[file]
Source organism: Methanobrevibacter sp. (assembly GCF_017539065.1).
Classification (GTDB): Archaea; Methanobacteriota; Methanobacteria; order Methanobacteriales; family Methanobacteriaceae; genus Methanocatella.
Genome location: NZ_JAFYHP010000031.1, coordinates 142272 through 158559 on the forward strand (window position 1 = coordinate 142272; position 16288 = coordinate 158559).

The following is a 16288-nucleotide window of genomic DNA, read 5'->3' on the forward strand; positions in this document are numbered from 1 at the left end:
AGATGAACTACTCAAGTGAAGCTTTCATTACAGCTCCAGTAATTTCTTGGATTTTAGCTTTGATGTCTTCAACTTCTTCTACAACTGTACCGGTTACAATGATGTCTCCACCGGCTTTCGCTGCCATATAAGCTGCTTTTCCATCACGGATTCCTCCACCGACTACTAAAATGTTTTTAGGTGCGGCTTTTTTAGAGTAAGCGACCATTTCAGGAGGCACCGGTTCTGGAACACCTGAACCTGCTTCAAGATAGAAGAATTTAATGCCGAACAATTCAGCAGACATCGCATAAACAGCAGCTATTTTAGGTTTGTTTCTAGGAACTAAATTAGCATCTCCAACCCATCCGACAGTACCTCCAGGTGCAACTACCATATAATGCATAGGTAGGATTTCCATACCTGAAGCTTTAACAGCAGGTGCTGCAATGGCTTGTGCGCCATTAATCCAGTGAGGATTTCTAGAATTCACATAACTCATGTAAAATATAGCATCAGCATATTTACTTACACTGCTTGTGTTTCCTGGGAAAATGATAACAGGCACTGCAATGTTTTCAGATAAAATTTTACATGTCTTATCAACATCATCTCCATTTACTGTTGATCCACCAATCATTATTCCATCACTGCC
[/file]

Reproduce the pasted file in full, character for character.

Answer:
Source organism: Methanobrevibacter sp. (assembly GCF_017539065.1).
Classification (GTDB): Archaea; Methanobacteriota; Methanobacteria; order Methanobacteriales; family Methanobacteriaceae; genus Methanocatella.
Genome location: NZ_JAFYHP010000031.1, coordinates 142272 through 158559 on the forward strand (window position 1 = coordinate 142272; position 16288 = coordinate 158559).

The following is a 16288-nucleotide window of genomic DNA, read 5'->3' on the forward strand; positions in this document are numbered from 1 at the left end:
AGATGAACTACTCAAGTGAAGCTTTCATTACAGCTCCAGTAATTTCTTGGATTTTAGCTTTGATGTCTTCAACTTCTTCTACAACTGTACCGGTTACAATGATGTCTCCACCGGCTTTCGCTGCCATATAAGCTGCTTTTCCATCACGGATTCCTCCACCGACTACTAAAATGTTTTTAGGTGCGGCTTTTTTAGAGTAAGCGACCATTTCAGGAGGCACCGGTTCTGGAACACCTGAACCTGCTTCAAGATAGAAGAATTTAATGCCGAACAATTCAGCAGACATCGCATAAACAGCAGCTATTTTAGGTTTGTTTCTAGGAACTAAATTAGCATCTCCAACCCATCCGACAGTACCTCCAGGTGCAACTACCATATAATGCATAGGTAGGATTTCCATACCTGAAGCTTTAACAGCAGGTGCTGCAATGGCTTGTGCGCCATTAATCCAGTGAGGATTTCTAGAATTCACATAACTCATGTAAAATATAGCATCAGCATATTTACTTACACTGCTTGTGTTTCCTGGGAAAATGATAACAGGCACTGCAATGTTTTCAGATAAAATTTTACATGTCTTATCAACATCATCTCCATTTACTGTTGATCCACCAATCATTATTCCATCACTGCC